The use of fluidized catalytic cracking (FCC) processes to convert residual hydrocarbons is a widely commercialized process well known to those versed in the hydrocarbon conversion arts. It is described in detail in a voluminous collection of references including U.S. Pat. Nos. 4,551,229; 4,504,380; 4,384,948; 4,340,566 and 4,211,636. The teaching of the last three mentioned patents is incorporated herein by reference for their description of the operation of FCC processes. A traditional chargestock for an FCC process is a relatively high boiling chargestock such as a vacuum gas oil (VGO), which typically has a boiling point range falling between about 343 to 552 degrees Celsius (650° to 1050° F.) and is prepared by vacuum fractionation of an atmospheric residue. The FCC process can also be applied to heavier petroleum-derived feedstocks or to liquid hydrocarbons derived from shale oil, tar sands or coal liquefaction. In an FCC process the chargestock is contacted with a fluidized bed of regenerated (fresh) catalyst at high temperature conditions, normally in the absence of added hydrogen. Contacting is normally performed using an upward flowing bed of catalyst, with average contact times in the range of about 2 to about 5 seconds being employed. Contacting is performed at about 900°-1400° F. (482°-760° C.) and an absolute pressure of from atmospheric to about 9 bars. The conversion of at least 25 wt. percent of the chargestock to lower boiling hydrocarbons is normal. The effluent of the reaction zone is quickly separated from the catalyst and fed to product recovery facilities normally comprising an initial fractional distillation column. The reaction zone effluent is therein separated into a stream of light gases and one or more product streams--typically gasoline, diesel fuel and heavy distillate product streams.
Accordingly one embodiment of the subject invention is a fluidized catalytic cracking process which comprises contacting a heavy hydrocarbonaceous chargestock, such as an HVGO, at FCC reaction zone operating conditions with a fluidized bed of a catalyst comprising a silicon enhanced alumina (SEAL), separating the catalyst from the reaction products, recovering the reaction products and passing used catalyst to a catalyst regeneration zone. The silicon enhanced alumina will preferably contain about 0.2 to about 18 wt. percent isomorphously substituted silicon. It may contain over 0.4 wt. % fluorine and will have a silicon to fluorine ratio of about 1.0:1.0 to 50:1.0.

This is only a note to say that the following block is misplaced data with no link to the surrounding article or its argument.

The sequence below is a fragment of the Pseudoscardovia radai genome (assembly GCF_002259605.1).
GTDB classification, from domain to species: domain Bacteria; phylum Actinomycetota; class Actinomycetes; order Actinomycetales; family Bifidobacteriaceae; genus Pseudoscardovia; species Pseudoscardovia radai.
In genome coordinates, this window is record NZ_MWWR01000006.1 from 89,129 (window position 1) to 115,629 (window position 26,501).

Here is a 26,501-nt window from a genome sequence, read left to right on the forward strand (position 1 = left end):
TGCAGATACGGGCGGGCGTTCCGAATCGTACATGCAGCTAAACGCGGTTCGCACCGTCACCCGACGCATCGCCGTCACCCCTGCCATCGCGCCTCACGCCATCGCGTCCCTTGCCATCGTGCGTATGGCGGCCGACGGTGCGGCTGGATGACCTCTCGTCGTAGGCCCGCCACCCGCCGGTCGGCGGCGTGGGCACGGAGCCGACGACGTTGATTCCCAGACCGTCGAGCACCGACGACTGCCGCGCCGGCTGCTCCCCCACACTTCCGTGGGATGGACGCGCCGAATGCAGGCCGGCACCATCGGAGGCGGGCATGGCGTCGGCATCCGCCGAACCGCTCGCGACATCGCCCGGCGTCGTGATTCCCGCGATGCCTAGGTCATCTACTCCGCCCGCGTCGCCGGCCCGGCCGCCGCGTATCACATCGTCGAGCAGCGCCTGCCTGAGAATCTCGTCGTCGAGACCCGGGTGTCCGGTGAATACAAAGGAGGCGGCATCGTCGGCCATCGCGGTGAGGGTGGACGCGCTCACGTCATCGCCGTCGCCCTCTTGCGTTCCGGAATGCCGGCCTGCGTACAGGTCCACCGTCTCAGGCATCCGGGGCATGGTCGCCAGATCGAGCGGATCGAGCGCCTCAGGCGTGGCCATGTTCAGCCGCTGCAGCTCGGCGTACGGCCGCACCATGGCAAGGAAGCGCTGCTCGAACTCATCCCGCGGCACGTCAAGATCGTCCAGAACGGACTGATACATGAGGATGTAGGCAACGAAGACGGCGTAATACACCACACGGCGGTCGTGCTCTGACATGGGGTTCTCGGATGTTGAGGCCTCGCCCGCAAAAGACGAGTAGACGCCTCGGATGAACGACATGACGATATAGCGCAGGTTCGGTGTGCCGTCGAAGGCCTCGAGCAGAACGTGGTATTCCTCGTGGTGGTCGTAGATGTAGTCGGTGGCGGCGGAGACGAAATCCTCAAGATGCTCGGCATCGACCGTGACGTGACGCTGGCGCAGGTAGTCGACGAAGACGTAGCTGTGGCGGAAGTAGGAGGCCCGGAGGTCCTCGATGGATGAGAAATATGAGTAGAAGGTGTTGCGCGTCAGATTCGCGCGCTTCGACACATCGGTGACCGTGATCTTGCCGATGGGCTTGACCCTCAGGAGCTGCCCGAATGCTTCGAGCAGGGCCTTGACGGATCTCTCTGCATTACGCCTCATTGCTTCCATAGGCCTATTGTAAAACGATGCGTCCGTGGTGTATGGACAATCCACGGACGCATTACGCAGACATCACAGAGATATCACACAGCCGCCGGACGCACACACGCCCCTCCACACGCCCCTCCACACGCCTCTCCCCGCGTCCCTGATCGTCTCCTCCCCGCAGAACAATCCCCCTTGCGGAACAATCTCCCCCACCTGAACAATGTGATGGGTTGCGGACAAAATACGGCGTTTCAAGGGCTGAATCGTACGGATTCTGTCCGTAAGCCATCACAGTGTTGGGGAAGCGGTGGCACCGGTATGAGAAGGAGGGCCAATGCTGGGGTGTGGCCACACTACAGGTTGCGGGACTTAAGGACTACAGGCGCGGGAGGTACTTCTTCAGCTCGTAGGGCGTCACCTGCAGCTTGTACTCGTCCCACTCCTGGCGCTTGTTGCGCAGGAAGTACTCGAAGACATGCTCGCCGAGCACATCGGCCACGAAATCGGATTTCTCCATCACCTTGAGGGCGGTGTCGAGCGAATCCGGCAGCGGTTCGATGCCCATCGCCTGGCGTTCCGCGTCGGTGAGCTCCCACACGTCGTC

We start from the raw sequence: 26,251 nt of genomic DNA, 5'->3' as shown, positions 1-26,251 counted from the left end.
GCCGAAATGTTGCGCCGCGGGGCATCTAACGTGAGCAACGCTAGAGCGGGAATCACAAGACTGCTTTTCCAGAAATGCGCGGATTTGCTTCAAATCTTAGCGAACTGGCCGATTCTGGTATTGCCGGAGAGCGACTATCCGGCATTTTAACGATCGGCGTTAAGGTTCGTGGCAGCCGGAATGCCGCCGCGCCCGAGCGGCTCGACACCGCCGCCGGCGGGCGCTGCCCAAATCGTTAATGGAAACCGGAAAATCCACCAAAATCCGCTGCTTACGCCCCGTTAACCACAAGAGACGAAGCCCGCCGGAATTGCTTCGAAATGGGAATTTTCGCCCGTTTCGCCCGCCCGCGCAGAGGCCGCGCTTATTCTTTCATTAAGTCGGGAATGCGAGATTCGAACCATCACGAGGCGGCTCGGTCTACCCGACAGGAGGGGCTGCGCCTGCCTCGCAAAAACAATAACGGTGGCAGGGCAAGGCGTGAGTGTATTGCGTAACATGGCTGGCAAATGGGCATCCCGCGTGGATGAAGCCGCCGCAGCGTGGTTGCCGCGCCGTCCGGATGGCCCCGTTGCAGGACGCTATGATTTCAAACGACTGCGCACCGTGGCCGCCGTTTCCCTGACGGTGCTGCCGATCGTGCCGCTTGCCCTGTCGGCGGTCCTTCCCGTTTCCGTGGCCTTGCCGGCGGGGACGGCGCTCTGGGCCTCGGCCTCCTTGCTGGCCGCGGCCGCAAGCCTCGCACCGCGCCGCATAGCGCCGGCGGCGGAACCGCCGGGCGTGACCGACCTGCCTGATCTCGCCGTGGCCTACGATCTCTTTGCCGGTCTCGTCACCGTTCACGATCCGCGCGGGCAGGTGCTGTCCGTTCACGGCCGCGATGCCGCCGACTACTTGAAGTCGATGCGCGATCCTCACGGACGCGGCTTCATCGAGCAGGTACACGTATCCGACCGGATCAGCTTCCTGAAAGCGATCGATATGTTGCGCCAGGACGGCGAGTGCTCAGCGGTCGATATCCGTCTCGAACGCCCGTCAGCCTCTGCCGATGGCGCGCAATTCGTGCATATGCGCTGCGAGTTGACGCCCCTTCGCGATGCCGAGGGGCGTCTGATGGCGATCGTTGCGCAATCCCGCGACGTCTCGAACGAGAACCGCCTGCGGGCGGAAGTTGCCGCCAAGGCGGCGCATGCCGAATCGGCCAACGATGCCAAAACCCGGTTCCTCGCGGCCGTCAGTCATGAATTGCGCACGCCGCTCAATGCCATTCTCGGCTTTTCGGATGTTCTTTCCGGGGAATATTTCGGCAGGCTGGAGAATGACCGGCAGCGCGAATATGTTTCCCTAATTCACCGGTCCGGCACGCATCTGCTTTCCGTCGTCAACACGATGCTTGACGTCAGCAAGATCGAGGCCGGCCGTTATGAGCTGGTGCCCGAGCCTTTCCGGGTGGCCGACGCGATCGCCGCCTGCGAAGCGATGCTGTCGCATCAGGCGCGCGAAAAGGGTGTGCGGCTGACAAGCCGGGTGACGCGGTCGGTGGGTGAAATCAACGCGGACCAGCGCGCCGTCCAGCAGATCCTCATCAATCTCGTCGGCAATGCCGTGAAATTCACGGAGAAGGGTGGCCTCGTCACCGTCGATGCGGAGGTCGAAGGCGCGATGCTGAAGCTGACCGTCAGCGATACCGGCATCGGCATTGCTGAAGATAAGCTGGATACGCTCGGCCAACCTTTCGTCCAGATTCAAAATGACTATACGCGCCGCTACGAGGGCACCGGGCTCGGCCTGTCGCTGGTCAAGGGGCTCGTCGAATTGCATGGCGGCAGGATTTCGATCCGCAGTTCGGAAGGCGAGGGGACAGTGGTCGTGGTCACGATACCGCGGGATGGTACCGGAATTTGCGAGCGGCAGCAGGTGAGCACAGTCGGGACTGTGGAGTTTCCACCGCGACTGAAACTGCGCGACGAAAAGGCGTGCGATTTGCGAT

As indicated above, the term "hydrocarbon conversion" is intended to refer to processes, or reactions, which reduce the average molecular weight of a feedstream and/or change its structure by isomerization or cyclization reactions. The term hydrocarbon conversion is intended to include catalytic dewaxing. Catalytic dewaxing conditions, chargestocks, methods and procedures have been widely described in the patent literature such as in U.S. Pat. Nos. 4,872,968; 4,818,369; 4,859,311; 4,867,861 and 4,880,760 which are incorporated herein by reference. The term "catalytic dewaxing" is intended to include hydrodewaxing. Preferably the reaction zone is operated with hydrogen present at a molar ratio to the feed above 1, and preferably from 2 to 100. The process is generally performed at a liquid hourly space velocity between about 0.2 and about 15, a temperature between about 260 and about 400° C. and a pressure between about 3,450 and 11,800 kPa. As known in the art, these conditions can be adjusted if added hydrogen is not passed into the reaction zone.